The history of writing, or so the standard story goes, is an ascending process, evolving toward the alphabet and finally culminating in the "full writing" of recorded speech. Writing without Words challenges this orthodoxy, and with it widespread notions of literacy and dominant views of art and literature, history and geography. Asking how knowledge was encoded and preserved in Pre-Columbian and early colonial Mesoamerican cultures, the authors focus on systems of writing that did not strive to represent speech. Their work reveals the complicity of ideology in the history of literacy, and offers new insight into the history of writing.
The contributors--who include art historians, anthropologists, and literary theorists--examine the ways in which ancient Mesoamerican and Andean peoples conveyed meaning through hieroglyphic, pictorial, and coded systems, systems inseparable from the ideologies they were developed to serve. We see, then, how these systems changed with the European invasion, and how uniquely colonial writing systems came to embody the post-conquest American ideologies. The authors also explore the role of these early systems in religious discourse and their relation to later colonial writing.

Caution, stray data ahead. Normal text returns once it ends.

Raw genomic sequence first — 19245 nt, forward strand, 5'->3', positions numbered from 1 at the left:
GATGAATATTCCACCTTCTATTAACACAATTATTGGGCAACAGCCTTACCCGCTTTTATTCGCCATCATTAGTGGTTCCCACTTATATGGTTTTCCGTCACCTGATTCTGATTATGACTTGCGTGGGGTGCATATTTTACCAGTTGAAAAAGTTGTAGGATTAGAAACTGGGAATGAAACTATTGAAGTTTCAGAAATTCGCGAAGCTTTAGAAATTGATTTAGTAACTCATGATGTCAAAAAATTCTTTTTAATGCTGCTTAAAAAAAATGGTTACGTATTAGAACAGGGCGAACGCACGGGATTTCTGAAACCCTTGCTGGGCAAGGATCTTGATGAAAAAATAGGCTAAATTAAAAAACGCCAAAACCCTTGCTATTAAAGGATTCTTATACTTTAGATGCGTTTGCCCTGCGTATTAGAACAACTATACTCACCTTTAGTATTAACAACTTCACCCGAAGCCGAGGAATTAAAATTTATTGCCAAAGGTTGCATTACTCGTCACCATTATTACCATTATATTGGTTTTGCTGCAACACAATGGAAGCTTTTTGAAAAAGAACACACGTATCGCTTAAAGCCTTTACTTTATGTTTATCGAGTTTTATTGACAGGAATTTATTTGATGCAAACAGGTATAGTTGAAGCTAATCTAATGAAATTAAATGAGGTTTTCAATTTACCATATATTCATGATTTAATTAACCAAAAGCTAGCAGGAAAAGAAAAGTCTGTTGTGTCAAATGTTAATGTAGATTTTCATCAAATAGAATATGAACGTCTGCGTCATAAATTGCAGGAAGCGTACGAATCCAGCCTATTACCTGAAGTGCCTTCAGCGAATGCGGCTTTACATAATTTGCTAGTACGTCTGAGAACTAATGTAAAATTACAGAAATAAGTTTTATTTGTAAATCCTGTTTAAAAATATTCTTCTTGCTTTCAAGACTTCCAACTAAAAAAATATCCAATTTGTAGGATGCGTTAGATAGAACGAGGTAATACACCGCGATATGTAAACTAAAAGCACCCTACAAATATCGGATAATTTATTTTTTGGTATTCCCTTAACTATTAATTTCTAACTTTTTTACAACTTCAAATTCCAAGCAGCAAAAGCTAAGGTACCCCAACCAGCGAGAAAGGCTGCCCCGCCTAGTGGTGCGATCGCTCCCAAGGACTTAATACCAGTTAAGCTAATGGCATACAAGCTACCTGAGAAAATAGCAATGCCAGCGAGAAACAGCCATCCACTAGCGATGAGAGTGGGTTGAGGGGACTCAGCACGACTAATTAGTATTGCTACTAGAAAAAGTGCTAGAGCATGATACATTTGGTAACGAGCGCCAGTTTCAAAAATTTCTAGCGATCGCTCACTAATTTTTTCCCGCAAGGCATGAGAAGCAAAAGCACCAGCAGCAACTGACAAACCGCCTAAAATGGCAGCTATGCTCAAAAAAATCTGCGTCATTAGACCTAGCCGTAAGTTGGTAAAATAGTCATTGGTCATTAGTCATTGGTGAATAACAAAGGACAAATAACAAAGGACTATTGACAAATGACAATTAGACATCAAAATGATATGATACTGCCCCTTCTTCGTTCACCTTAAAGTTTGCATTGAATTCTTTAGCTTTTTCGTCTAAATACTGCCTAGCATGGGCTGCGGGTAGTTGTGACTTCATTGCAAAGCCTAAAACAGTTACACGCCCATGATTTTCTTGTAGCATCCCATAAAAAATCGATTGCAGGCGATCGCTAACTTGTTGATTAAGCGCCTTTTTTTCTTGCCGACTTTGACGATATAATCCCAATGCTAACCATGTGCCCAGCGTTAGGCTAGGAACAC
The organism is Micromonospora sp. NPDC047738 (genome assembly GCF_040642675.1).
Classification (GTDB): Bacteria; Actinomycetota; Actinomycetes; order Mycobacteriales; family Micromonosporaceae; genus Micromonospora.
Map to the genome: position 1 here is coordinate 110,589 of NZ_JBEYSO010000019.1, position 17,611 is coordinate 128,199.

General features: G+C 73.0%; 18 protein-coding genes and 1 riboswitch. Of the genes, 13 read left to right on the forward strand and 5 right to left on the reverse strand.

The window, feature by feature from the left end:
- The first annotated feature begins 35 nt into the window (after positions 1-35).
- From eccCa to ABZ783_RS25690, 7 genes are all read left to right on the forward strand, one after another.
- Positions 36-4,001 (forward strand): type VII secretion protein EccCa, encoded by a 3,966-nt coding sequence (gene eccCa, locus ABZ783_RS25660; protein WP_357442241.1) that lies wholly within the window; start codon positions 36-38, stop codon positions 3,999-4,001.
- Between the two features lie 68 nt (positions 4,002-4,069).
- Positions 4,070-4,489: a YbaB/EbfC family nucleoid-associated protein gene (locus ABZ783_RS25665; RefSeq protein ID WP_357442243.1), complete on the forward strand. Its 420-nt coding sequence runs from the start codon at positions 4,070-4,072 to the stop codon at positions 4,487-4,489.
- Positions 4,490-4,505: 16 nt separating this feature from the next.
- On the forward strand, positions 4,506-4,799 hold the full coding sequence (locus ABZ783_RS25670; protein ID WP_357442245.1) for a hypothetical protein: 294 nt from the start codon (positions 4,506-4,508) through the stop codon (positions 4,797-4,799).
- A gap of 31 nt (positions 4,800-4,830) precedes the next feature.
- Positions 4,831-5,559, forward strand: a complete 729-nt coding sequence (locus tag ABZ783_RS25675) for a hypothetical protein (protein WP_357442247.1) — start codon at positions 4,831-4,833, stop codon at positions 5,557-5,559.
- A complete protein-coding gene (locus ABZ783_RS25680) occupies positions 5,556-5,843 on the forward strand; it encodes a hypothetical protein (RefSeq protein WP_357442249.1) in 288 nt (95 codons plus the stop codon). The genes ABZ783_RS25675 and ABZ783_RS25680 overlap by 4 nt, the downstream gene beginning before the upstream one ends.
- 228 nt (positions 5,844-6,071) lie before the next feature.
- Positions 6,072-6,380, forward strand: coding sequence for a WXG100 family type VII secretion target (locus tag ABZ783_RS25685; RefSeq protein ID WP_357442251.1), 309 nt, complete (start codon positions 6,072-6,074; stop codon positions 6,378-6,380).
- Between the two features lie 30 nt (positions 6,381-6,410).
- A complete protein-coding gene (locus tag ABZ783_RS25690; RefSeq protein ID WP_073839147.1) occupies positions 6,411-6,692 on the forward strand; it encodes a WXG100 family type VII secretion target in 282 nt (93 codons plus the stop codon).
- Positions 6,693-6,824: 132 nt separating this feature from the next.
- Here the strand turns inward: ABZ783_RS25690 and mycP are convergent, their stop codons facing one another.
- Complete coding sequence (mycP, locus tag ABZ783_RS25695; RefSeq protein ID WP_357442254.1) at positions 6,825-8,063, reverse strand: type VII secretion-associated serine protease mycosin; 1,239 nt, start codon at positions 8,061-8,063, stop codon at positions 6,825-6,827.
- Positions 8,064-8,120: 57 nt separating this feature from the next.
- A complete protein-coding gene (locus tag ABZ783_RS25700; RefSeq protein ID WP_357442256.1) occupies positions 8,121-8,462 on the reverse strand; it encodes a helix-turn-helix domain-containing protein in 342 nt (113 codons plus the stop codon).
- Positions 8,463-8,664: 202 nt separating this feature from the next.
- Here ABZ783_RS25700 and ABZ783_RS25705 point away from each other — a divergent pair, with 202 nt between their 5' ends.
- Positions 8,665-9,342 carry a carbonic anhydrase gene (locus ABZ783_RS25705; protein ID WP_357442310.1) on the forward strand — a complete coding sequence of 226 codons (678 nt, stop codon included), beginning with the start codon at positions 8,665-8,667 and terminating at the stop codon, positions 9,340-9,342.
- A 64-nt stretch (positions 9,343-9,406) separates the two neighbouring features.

Bringing the insights from Mesoamerica and the Andes to bear on a fundamental exchange among art history, literary theory, semiotics, and anthropology, the volume reveals the power contained in the medium of writing.
Contributors. Elizabeth Hill Boone, Tom Cummins, Stephen Houston, Mark B. King, Dana Leibsohn, Walter D. Mignolo, John Monaghan, John M. D. Pohl, Joanne Rappaport, Peter van der Loo